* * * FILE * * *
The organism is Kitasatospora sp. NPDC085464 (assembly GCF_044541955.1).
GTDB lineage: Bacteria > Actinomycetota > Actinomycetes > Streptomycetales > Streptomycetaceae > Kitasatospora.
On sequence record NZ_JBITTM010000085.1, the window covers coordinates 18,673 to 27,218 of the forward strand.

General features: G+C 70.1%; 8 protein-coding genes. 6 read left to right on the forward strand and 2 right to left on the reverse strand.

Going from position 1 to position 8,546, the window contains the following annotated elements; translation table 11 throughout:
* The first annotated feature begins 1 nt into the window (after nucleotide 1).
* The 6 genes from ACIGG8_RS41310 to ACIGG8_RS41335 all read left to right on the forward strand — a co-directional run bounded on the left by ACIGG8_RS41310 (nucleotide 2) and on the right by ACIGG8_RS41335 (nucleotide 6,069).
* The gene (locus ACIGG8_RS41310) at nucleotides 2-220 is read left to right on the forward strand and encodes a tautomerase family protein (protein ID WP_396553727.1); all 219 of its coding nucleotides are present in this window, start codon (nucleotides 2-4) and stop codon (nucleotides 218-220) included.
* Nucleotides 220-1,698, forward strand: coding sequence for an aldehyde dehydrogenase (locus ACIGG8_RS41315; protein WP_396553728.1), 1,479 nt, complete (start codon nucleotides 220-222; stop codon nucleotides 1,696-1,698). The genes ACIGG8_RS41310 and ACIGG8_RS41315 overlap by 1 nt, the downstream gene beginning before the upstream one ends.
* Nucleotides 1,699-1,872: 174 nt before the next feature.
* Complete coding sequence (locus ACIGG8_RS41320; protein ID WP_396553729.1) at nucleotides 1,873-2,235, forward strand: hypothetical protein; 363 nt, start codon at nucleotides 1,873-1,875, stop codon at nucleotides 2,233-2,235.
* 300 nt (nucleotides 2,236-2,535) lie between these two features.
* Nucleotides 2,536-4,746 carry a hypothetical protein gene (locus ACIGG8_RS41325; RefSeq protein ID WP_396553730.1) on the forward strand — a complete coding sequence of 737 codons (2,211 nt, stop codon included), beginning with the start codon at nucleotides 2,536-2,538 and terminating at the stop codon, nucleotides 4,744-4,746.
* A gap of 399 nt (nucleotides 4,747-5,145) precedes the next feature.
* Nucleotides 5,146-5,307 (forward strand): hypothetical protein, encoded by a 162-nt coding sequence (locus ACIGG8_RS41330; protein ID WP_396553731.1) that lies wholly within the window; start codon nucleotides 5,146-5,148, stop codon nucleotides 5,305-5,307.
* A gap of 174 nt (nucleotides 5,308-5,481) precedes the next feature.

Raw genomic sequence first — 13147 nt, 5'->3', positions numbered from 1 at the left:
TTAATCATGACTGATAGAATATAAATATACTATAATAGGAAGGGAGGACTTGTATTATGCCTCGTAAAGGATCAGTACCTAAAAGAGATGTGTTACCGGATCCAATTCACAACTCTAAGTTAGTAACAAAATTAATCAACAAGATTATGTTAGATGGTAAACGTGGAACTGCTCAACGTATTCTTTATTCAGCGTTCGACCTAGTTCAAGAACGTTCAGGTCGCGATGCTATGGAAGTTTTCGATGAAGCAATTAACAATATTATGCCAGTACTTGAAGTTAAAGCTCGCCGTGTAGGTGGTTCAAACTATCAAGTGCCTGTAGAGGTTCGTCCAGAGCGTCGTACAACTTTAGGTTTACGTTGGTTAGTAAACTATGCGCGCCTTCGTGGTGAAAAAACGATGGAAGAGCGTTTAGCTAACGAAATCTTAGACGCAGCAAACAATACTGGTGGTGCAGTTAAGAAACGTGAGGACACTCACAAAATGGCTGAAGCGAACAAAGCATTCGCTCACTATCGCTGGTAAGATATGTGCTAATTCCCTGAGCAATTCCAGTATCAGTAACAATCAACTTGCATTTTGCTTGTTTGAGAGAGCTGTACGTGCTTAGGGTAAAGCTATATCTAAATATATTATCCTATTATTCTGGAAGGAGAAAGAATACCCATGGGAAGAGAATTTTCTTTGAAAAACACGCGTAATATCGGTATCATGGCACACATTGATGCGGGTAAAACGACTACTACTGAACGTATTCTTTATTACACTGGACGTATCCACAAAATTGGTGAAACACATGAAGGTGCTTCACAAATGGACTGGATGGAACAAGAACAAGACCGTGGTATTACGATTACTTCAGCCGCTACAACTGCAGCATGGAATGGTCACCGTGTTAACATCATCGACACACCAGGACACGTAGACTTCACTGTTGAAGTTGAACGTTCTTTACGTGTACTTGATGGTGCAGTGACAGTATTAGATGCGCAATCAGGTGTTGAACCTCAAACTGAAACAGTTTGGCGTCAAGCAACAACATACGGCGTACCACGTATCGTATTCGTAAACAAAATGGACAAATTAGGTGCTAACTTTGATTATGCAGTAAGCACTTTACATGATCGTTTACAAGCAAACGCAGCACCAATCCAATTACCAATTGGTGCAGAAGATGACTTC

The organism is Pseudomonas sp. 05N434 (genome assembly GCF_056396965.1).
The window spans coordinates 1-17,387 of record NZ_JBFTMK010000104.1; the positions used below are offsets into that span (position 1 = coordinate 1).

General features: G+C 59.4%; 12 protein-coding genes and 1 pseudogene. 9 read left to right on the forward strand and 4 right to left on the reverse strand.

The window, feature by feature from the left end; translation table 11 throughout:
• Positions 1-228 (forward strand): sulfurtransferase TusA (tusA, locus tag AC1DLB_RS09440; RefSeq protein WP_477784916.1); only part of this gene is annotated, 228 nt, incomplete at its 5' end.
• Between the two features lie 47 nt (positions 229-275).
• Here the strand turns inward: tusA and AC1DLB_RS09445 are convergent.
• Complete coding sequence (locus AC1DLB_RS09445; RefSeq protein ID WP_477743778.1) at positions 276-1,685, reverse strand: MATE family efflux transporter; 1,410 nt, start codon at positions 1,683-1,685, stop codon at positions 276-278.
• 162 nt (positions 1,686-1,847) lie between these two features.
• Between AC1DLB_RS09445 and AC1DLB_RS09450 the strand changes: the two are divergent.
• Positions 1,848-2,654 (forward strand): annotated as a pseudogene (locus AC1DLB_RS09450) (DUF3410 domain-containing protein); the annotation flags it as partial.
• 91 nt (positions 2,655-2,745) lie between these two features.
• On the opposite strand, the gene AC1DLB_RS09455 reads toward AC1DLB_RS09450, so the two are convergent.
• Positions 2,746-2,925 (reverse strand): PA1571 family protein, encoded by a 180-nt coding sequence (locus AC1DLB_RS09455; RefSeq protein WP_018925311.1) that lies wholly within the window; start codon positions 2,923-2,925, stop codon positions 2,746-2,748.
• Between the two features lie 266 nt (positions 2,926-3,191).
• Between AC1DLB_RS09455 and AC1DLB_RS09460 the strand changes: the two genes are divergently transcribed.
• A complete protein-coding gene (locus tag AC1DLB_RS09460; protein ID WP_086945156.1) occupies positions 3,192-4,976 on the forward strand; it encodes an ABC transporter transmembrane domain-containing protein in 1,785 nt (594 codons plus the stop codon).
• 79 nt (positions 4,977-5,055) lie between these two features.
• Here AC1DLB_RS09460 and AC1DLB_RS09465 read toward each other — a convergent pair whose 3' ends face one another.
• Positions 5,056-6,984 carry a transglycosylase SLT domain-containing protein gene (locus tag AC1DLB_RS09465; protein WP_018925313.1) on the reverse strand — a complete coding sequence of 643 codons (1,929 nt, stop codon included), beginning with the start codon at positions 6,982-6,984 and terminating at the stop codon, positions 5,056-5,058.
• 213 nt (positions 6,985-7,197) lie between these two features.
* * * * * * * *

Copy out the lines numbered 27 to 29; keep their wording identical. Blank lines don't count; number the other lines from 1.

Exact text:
• 162 nt (positions 1,686-1,847) lie between these two features.
• Between AC1DLB_RS09445 and AC1DLB_RS09450 the strand changes: the two are divergent.
• Positions 1,848-2,654 (forward strand): annotated as a pseudogene (locus AC1DLB_RS09450) (DUF3410 domain-containing protein); the annotation flags it as partial.